person-reading

6 sci-fi and fantasy books to curl up with this December

Contributed by
Dec 4, 2018

In the publishing world, December is a pretty quiet month. There are always still some gems that appear, but for the most part, new releases are few and far between. It’s a nice break from the new-books grind, though. So much of my reading is tied to what’s coming out that I don’t often have the chance to catch up on what I’ve missed. That’s why I love holiday season reading so much — it’s usually a chance to go back and check out the books I really wanted to read but didn’t get to over the course of the year.

Even though this column has fewer book recommendations than usual, that doesn’t mean there aren’t plenty of new-to-you books to check out. This is the perfect time to take a look at SFF recommendations from previous months and grab some new-to-you titles. Happy reading, happy holidays, and I’ll see you all in the new year.

bikes-not-rockets

Bikes Not Rockets: Intersectional Feminist Bicycle Science Fiction Stories - Elly Blue, Ed. (December 4)

The title really says it all for this unique collection, which brings together sci-fi stories about bicycles (or featuring bicycles) that also highlight intersectional feminism. It’s kind of a weird mix, but it sounds like a lot of fun. And if you absolutely love this collection, and the idea behind it, this isn’t even the first in this series! I first learned about Elly Blue’s collection through the book Biketopia, which had the same theme and came out in 2017.

once-a-king

Once a King - Erin Summerill (December 4)

Once a King is the final book in Erin Summerill’s trilogy, which started with Ever the Hunted. It’s a romantic fantasy trilogy featuring 17-year-old Britta Flannery, a hunter and tracker who learned everything she knows from her father. When he is murdered, she will stop at nothing to avenge his death, even if the person who committed the crime is the boy she loves. 

gnomon

Gnomon - Nick Harkaway (December 4)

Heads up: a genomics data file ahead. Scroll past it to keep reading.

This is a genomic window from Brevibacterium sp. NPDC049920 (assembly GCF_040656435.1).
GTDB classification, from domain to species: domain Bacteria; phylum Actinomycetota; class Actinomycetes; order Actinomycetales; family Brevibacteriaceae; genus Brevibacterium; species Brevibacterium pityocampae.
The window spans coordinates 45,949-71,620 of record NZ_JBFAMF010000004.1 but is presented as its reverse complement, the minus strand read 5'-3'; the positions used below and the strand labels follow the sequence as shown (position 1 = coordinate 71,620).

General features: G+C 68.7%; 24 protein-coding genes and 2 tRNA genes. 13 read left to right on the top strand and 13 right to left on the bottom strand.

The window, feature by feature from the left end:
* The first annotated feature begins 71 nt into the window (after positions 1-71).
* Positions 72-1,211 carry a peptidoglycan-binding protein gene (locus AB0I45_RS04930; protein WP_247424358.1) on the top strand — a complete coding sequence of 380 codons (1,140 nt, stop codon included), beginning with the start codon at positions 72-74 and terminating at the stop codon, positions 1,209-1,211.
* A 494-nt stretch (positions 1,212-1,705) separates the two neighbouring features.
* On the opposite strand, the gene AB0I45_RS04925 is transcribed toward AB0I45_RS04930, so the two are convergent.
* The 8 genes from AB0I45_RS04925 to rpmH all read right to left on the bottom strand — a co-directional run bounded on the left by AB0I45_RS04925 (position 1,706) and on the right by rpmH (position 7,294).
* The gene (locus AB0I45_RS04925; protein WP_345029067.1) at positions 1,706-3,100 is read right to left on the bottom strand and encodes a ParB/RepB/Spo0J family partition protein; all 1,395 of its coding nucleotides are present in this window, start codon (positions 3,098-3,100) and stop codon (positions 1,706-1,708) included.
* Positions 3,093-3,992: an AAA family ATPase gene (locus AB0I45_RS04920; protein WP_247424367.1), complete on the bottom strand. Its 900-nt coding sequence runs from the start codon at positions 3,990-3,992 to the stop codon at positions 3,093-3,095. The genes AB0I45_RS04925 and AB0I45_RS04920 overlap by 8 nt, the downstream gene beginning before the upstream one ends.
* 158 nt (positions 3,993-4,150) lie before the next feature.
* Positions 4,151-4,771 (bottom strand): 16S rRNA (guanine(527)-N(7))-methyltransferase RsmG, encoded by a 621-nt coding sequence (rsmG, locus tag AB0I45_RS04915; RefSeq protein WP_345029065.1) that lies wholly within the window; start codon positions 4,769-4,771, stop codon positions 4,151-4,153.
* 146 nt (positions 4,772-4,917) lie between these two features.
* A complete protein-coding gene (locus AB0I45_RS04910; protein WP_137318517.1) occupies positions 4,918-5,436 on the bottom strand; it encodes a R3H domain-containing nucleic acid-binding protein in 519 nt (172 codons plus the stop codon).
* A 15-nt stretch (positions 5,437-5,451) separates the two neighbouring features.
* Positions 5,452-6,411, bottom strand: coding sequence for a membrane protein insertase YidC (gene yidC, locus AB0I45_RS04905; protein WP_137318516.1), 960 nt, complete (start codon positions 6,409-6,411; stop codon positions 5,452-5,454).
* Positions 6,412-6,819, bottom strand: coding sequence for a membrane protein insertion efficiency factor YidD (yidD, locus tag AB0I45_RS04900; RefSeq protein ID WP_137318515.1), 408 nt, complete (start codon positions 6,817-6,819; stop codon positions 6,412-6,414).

Now out in paperback, Nick Harkaway’s latest work of science fiction is set in a close future where people are constantly under surveillance. Not only are actions monitored, but a government called the System has access to thoughts and memories as well. When a dissident is killed in System custody, the first time this has ever happened, Inspector Mielikki Nieth is assigned to the case. But what she discovers in her investigation makes no sense, and it shakes her faith in the System she’s believed in all her life.

bad-deal-whole-galaxy

A Bad Deal for the Whole Galaxy - Alex White (December 11)

I wrote about the first book in The Salvagers series, The Big Ship on the Edge of the Universe, when it came out back in June. Now, the second book is here, and it continues the adventures of the crew as they look into a mysterious cult that may have magic powers. Nilah and Boots want to discover what the source of this power might be, but to do so NIlah has to go undercover, which means she must play a dangerous game in order to make sure her true identity isn’t revealed.

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The Fade - Demitria Lunetta (December 11)

I love it when fantasy, the paranormal and mystery collide, and that’s just what’s happening in The Fade. At first, it appears to be a straightforward mystery featuring a teenager named Haley who knows that something terrible once happened in the basement of her house. Four girls went missing, and the case remains open. But Haley knows that the girls were, in fact, murdered because their ghosts are still in the house, and they want something from her.

kingdom-needle-bone

Kingdom of Needle and Bone - Mira Grant (December 31)

Mira Grant (also known as Seanan McGuire) is a prolific author with a brand new novella coming out from small publisher Subterranean Press. This 135-page book is set in a world where most sickness and pandemics have been eliminated. The world is disease free. The trouble is that people think it’s going to stay that way. When a new deadly disease makes its debut, the world is wholly unequipped to cope, and Dr. Isabella Gauley must take drastic measures to contain its spread.

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